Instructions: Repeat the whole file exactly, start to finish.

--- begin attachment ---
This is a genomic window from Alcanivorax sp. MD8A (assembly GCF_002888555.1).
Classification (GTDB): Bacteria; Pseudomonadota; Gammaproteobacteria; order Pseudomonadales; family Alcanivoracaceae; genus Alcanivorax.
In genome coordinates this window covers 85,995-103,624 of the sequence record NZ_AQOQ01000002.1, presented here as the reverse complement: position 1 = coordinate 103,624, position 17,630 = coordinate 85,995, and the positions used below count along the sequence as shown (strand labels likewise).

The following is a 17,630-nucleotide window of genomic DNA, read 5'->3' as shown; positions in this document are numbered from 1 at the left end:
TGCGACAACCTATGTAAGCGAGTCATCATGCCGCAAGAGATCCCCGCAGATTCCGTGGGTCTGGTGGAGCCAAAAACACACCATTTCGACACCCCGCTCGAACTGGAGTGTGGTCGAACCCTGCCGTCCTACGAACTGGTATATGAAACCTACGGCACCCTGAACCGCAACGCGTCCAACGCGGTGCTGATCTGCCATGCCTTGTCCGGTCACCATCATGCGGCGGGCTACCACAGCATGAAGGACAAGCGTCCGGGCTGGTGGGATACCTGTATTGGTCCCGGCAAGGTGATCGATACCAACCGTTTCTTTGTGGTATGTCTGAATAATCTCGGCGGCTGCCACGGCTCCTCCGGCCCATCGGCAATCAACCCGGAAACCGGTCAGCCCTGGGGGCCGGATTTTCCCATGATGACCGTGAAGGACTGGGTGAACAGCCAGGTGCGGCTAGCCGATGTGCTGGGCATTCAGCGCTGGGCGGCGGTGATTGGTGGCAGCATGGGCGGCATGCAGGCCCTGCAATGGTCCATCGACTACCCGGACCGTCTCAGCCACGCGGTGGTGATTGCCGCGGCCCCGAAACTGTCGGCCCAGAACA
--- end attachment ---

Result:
This is a genomic window from Alcanivorax sp. MD8A (assembly GCF_002888555.1).
Classification (GTDB): Bacteria; Pseudomonadota; Gammaproteobacteria; order Pseudomonadales; family Alcanivoracaceae; genus Alcanivorax.
In genome coordinates this window covers 85,995-103,624 of the sequence record NZ_AQOQ01000002.1, presented here as the reverse complement: position 1 = coordinate 103,624, position 17,630 = coordinate 85,995, and the positions used below count along the sequence as shown (strand labels likewise).

The following is a 17,630-nucleotide window of genomic DNA, read 5'->3' as shown; positions in this document are numbered from 1 at the left end:
TGCGACAACCTATGTAAGCGAGTCATCATGCCGCAAGAGATCCCCGCAGATTCCGTGGGTCTGGTGGAGCCAAAAACACACCATTTCGACACCCCGCTCGAACTGGAGTGTGGTCGAACCCTGCCGTCCTACGAACTGGTATATGAAACCTACGGCACCCTGAACCGCAACGCGTCCAACGCGGTGCTGATCTGCCATGCCTTGTCCGGTCACCATCATGCGGCGGGCTACCACAGCATGAAGGACAAGCGTCCGGGCTGGTGGGATACCTGTATTGGTCCCGGCAAGGTGATCGATACCAACCGTTTCTTTGTGGTATGTCTGAATAATCTCGGCGGCTGCCACGGCTCCTCCGGCCCATCGGCAATCAACCCGGAAACCGGTCAGCCCTGGGGGCCGGATTTTCCCATGATGACCGTGAAGGACTGGGTGAACAGCCAGGTGCGGCTAGCCGATGTGCTGGGCATTCAGCGCTGGGCGGCGGTGATTGGTGGCAGCATGGGCGGCATGCAGGCCCTGCAATGGTCCATCGACTACCCGGACCGTCTCAGCCACGCGGTGGTGATTGCCGCGGCCCCGAAACTGTCGGCCCAGAACA